Nibbles: Forest seed collecting, Colombian maize, Türkiye & China genebanks, Community seedbank trifecta, Wheat breeding, Rice breeding, Bean INCREASE, WorldVeg regen, UK apples, Rangeland management

  1. How to collect forestry seeds.
  2. Whole bunch of new maize races collected in Colombia.
  3. The Türkiye national genebank in the news. Lots of collecting there. Though maybe not as much as in this genebank in China.
  4. But small communities need genebanks too. Here’s an example from Ghana. And another from India. And a final one from the Solomon Islands.
  5. Need to use the stuff in genebanks though. Here’s how they do it in the UK. And in Bangladesh. And in Europe with the INCREASE project, which has just won a prize for citizen science. And in Taiwan. Sort of citizen science too.
  6. Collecting apples in the UK. Funny, the canonical lost-British-apple story appears on the BBC in the autumn usually. Kinda citizen science.
  7. Or we could do in situ conservation, as in this South African example… Just kidding, we all know it’s not either/or. Right? Probably a good idea to collect seeds is what I’m saying. Could even do it through citizen science.

Brainfood: UK NUS, German labelling, Indian diversity, Ghana fonio, Kenya veggies, Rwanda biofortified beans, Cassava WTP, Urochloa resources, Perennial flax

Brainfood: Biodiversity nexus, Nutrition interventions, European land suitability, Beyond yield, Cover crops, CWR breeding, Rice gaps, Banana info system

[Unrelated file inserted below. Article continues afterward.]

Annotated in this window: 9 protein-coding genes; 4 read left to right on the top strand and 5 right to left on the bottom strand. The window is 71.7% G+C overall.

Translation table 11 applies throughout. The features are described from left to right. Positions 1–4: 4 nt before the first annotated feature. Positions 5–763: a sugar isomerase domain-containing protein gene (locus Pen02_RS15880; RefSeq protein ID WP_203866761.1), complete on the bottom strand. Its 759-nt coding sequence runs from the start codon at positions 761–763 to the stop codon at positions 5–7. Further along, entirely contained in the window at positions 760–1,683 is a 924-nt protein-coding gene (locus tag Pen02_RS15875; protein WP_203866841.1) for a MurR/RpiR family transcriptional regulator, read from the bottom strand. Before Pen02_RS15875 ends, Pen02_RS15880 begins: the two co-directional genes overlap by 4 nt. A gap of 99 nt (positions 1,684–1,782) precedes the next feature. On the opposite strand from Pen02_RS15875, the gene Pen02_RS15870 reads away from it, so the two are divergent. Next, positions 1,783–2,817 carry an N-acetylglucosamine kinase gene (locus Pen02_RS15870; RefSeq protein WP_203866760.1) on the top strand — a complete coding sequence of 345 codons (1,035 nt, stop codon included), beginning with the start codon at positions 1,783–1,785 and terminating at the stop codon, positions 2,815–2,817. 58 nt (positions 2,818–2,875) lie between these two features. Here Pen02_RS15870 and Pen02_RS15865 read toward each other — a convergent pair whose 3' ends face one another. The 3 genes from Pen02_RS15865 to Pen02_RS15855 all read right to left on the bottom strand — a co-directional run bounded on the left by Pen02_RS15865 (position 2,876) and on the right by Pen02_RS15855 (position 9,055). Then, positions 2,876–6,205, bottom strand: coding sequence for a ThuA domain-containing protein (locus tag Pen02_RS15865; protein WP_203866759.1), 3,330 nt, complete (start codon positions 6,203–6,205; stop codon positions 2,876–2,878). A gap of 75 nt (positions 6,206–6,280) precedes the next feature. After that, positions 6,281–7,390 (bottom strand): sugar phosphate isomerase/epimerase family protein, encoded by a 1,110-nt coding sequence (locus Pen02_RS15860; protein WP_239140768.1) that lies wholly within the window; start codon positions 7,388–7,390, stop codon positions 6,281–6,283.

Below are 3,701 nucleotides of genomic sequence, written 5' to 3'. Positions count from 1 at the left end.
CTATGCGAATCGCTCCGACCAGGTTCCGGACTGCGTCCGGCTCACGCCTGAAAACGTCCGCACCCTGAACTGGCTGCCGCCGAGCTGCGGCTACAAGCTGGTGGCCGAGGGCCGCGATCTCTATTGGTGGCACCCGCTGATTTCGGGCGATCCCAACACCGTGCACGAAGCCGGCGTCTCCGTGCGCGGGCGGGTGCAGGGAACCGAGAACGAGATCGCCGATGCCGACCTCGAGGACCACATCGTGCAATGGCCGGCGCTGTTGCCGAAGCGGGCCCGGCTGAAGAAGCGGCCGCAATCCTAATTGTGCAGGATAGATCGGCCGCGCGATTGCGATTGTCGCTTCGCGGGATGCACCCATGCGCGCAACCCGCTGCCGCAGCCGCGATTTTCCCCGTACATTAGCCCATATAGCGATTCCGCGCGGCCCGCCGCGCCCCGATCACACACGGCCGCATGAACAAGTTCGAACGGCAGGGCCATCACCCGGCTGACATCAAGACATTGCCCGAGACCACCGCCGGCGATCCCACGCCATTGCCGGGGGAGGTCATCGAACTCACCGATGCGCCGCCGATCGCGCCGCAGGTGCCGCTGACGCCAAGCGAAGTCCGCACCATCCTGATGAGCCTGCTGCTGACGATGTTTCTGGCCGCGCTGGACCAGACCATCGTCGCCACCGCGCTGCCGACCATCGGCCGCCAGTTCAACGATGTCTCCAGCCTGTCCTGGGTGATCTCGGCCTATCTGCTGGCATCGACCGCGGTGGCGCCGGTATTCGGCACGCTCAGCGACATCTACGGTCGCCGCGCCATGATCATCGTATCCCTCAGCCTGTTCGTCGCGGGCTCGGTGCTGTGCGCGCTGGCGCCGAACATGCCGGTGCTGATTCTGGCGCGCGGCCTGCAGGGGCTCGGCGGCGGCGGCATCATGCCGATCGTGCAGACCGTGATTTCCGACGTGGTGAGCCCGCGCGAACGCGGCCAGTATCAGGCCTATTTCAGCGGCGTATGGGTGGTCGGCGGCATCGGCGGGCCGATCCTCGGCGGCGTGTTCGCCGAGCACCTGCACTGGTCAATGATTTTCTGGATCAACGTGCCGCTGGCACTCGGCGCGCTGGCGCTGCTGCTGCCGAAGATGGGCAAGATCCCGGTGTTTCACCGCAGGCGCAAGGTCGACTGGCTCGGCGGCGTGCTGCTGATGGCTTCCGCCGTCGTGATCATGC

Forgotten crops in the limelight

The paper “Forgotten food crops in sub-Saharan Africa for healthy diets in a changing climate” by Maarten van Zonneveld, Roeland Kindt, Stepha McMullin, Enoch G. Achigan-Dako, Sognigbé N’Danikou, Wei-hsun Hsieh, Yann-rong Lin, and Ian K. Dawson has won the PNAS 2023 Cozzarelli Prize for the best paper of the year in Applied Biological, Agricultural, and Environmental Sciences. Here’s the abstract:

As the climate changes, major staple crop production in sub-Saharan Africa becomes increasingly vulnerable. Underutilized traditional food plants offer opportunities for diversifying cropping systems. In this study, the authors used climate niche modeling to assess the potential of 138 traditional food plants to diversify or replace staple crop production in sub-Saharan Africa by 2070. The authors report that staple crops may no longer be able to grow at approximately 10% of locations by 2070. Further, the authors identified 58 traditional crops that provide complementary micronutrient contents suitable for integration into staple cropping systems under current and projected climatic conditions. The results suggest that diversifying sub-Saharan African food production with underutilized crops could improve climate resilience and dietary health.

And here’s a video explaining the results: